New data out this week shows that more than 500,000 children in the U.S. have tested American Academy of Pediatrics (AAP). The group said children represented 9.8% of all COVID-19 cases in the U.S., where more than 6.3 million total cases have been reported, per a tally by Johns Hopkins University.since the pandemic began, according to the
The AAP reported there were 70,630 new child cases, a 16% increase over two weeks, between August 20 and September 3, which brings the national total to 513,415. Puerto Rico was among six states and territories that showed an increase in child cases.
The AAP and the Children's Hospital Association compiled the data of children of varying ages as reported by 49 state health departments, New York City, Puerto Rico and Guam. Texas was excluded from the analysis, the AAP noted.
Coronavirus deaths among children
The report said the cumulative death toll in the U.S. for children due to the coronavirus is 103. In a subset of data that was analyzed from 42 states and New York City, children were 0-0.3% of all COVID-19 deaths, and 18 states reported zero child deaths.
"At this time, it appears that severe illness due to COVID-19 is rare among children," the AAP said. But health experts have said that kids.
Meanwhile, the Centers for Disease Control has issued new data about a deadly andwith apparent links to the coronavirus. Since mid-May, the CDC has been following an outbreak of (MIS-C), which is also or sometimes referred to as PMIS.
The CDC describes it as "a rare but serious condition associated with COVID-19" that sometimes presents after a COVID illness or after contact with someone with COVID-19. Instead of attacking the lungs like the new coronavirus disease does in adults, this syndrome, while seemingly very rare, can trigger serious, even deadly cardiac complications in kids.
As of September 3, the CDC has collected reports of 792 confirmed cases of MIS-C and 16 deaths across 42 states, New York City and Washington, D.C. Other cases are under investigation.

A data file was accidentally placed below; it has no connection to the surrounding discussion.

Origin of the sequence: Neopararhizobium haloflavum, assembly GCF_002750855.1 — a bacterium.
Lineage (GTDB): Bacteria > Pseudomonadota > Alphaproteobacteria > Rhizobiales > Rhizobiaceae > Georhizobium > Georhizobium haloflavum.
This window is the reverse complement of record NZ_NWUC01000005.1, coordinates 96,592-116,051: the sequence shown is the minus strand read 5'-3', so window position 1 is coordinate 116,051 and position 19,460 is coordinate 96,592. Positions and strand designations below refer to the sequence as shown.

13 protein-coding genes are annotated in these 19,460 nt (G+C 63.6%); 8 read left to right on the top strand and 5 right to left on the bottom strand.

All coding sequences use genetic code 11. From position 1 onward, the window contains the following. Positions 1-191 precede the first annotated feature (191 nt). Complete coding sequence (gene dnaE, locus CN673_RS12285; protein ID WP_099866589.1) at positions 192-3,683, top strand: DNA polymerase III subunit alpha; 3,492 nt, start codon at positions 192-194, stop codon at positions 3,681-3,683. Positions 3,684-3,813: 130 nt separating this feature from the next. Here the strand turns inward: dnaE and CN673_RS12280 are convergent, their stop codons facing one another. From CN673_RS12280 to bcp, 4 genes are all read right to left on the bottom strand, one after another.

The CDC's data suggests that "most cases are in children between the ages of 1 and 14 years, with an average age of 8 years." They also note that "more than 70% of reported cases have occurred in children who are Hispanic/Latino (276 cases) or Non-Hispanic Black (230 cases)."
Some students returning to in-person classes
The AAP report was released asthis week for in-person classes. On Long Island, parents seemed nervous and excited as they dropped their children off.
Students lined up in Richardson, Texas, for temperature checks before entering the building. Forrester Elementary in San Antonio is usually packed with 850 kids; but this morning, only 53 opted for in-person classes.
"I feel like they're just a little off balance, maybe a little bit with the rooms looking different, everybody wearing masks," principal Kelly Mantle told CBS News. "I think it is going to become a new norm for a little while and children are going to get used to it and we're getting used to it every day that goes by."
The new figures from the AAP have some educators worried, like those in suburban Phoenix, where the first day of in-person classes was canceled after teachers called in sick.
In New York, new cases are up more than 25% compared to two weeks ago. And with New York City schools preparing for in-person classes in the coming weeks, Governor Andrew Cuomo is trying to quell parents' fears.
"We're going to have a COVID report card for every school in the state," he said.
Omar Villafranca contributed to this report.
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